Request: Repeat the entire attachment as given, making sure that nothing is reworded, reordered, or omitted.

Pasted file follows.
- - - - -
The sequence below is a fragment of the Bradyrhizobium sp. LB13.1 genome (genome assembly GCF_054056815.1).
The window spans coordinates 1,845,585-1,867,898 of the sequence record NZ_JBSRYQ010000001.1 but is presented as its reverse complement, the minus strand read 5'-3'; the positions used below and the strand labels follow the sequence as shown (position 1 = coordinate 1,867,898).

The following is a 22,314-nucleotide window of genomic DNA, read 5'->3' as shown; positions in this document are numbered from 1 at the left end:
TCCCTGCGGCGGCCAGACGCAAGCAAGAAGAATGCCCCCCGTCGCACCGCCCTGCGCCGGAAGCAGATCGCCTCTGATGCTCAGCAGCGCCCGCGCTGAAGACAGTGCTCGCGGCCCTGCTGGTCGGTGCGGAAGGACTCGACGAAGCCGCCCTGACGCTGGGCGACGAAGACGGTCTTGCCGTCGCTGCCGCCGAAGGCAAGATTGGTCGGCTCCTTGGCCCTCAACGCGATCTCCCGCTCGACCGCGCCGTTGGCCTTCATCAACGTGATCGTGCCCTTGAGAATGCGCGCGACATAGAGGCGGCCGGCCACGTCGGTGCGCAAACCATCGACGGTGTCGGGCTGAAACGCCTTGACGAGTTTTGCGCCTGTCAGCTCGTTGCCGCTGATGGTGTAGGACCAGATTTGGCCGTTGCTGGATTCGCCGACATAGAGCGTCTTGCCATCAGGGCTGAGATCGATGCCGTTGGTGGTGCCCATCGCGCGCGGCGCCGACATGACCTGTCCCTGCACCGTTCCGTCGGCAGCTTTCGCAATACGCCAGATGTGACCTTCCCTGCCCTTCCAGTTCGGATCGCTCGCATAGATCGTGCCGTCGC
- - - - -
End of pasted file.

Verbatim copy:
The sequence below is a fragment of the Bradyrhizobium sp. LB13.1 genome (genome assembly GCF_054056815.1).
The window spans coordinates 1,845,585-1,867,898 of the sequence record NZ_JBSRYQ010000001.1 but is presented as its reverse complement, the minus strand read 5'-3'; the positions used below and the strand labels follow the sequence as shown (position 1 = coordinate 1,867,898).

The following is a 22,314-nucleotide window of genomic DNA, read 5'->3' as shown; positions in this document are numbered from 1 at the left end:
TCCCTGCGGCGGCCAGACGCAAGCAAGAAGAATGCCCCCCGTCGCACCGCCCTGCGCCGGAAGCAGATCGCCTCTGATGCTCAGCAGCGCCCGCGCTGAAGACAGTGCTCGCGGCCCTGCTGGTCGGTGCGGAAGGACTCGACGAAGCCGCCCTGACGCTGGGCGACGAAGACGGTCTTGCCGTCGCTGCCGCCGAAGGCAAGATTGGTCGGCTCCTTGGCCCTCAACGCGATCTCCCGCTCGACCGCGCCGTTGGCCTTCATCAACGTGATCGTGCCCTTGAGAATGCGCGCGACATAGAGGCGGCCGGCCACGTCGGTGCGCAAACCATCGACGGTGTCGGGCTGAAACGCCTTGACGAGTTTTGCGCCTGTCAGCTCGTTGCCGCTGATGGTGTAGGACCAGATTTGGCCGTTGCTGGATTCGCCGACATAGAGCGTCTTGCCATCAGGGCTGAGATCGATGCCGTTGGTGGTGCCCATCGCGCGCGGCGCCGACATGACCTGTCCCTGCACCGTTCCGTCGGCAGCTTTCGCAATACGCCAGATGTGACCTTCCCTGCCCTTCCAGTTCGGATCGCTCGCATAGATCGTGCCGTCGC